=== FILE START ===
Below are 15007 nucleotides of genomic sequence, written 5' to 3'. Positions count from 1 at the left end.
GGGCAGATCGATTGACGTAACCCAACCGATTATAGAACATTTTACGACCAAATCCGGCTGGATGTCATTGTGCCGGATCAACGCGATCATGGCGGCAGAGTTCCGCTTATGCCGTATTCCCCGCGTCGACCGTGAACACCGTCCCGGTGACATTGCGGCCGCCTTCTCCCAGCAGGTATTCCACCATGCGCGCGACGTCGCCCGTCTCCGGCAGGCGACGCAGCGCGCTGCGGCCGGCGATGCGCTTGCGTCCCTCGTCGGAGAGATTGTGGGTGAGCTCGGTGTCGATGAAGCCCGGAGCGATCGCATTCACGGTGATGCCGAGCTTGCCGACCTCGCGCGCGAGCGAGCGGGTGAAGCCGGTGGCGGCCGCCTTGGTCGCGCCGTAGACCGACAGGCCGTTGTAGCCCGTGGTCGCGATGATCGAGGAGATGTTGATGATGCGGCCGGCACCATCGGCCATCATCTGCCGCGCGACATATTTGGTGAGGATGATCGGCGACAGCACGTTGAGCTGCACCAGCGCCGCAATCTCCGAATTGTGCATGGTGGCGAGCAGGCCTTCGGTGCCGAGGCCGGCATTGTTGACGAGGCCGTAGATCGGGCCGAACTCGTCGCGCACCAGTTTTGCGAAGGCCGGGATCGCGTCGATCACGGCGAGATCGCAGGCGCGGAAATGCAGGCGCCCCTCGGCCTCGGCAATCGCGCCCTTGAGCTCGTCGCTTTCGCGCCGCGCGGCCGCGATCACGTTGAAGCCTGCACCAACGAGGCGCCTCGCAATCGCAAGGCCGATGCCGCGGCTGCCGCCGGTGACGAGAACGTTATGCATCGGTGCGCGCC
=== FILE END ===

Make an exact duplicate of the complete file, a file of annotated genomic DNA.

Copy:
Below are 15007 nucleotides of genomic sequence, written 5' to 3'. Positions count from 1 at the left end.
GGGCAGATCGATTGACGTAACCCAACCGATTATAGAACATTTTACGACCAAATCCGGCTGGATGTCATTGTGCCGGATCAACGCGATCATGGCGGCAGAGTTCCGCTTATGCCGTATTCCCCGCGTCGACCGTGAACACCGTCCCGGTGACATTGCGGCCGCCTTCTCCCAGCAGGTATTCCACCATGCGCGCGACGTCGCCCGTCTCCGGCAGGCGACGCAGCGCGCTGCGGCCGGCGATGCGCTTGCGTCCCTCGTCGGAGAGATTGTGGGTGAGCTCGGTGTCGATGAAGCCCGGAGCGATCGCATTCACGGTGATGCCGAGCTTGCCGACCTCGCGCGCGAGCGAGCGGGTGAAGCCGGTGGCGGCCGCCTTGGTCGCGCCGTAGACCGACAGGCCGTTGTAGCCCGTGGTCGCGATGATCGAGGAGATGTTGATGATGCGGCCGGCACCATCGGCCATCATCTGCCGCGCGACATATTTGGTGAGGATGATCGGCGACAGCACGTTGAGCTGCACCAGCGCCGCAATCTCCGAATTGTGCATGGTGGCGAGCAGGCCTTCGGTGCCGAGGCCGGCATTGTTGACGAGGCCGTAGATCGGGCCGAACTCGTCGCGCACCAGTTTTGCGAAGGCCGGGATCGCGTCGATCACGGCGAGATCGCAGGCGCGGAAATGCAGGCGCCCCTCGGCCTCGGCAATCGCGCCCTTGAGCTCGTCGCTTTCGCGCCGCGCGGCCGCGATCACGTTGAAGCCTGCACCAACGAGGCGCCTCGCAATCGCAAGGCCGATGCCGCGGCTGCCGCCGGTGACGAGAACGTTATGCATCGGTGCGCGCC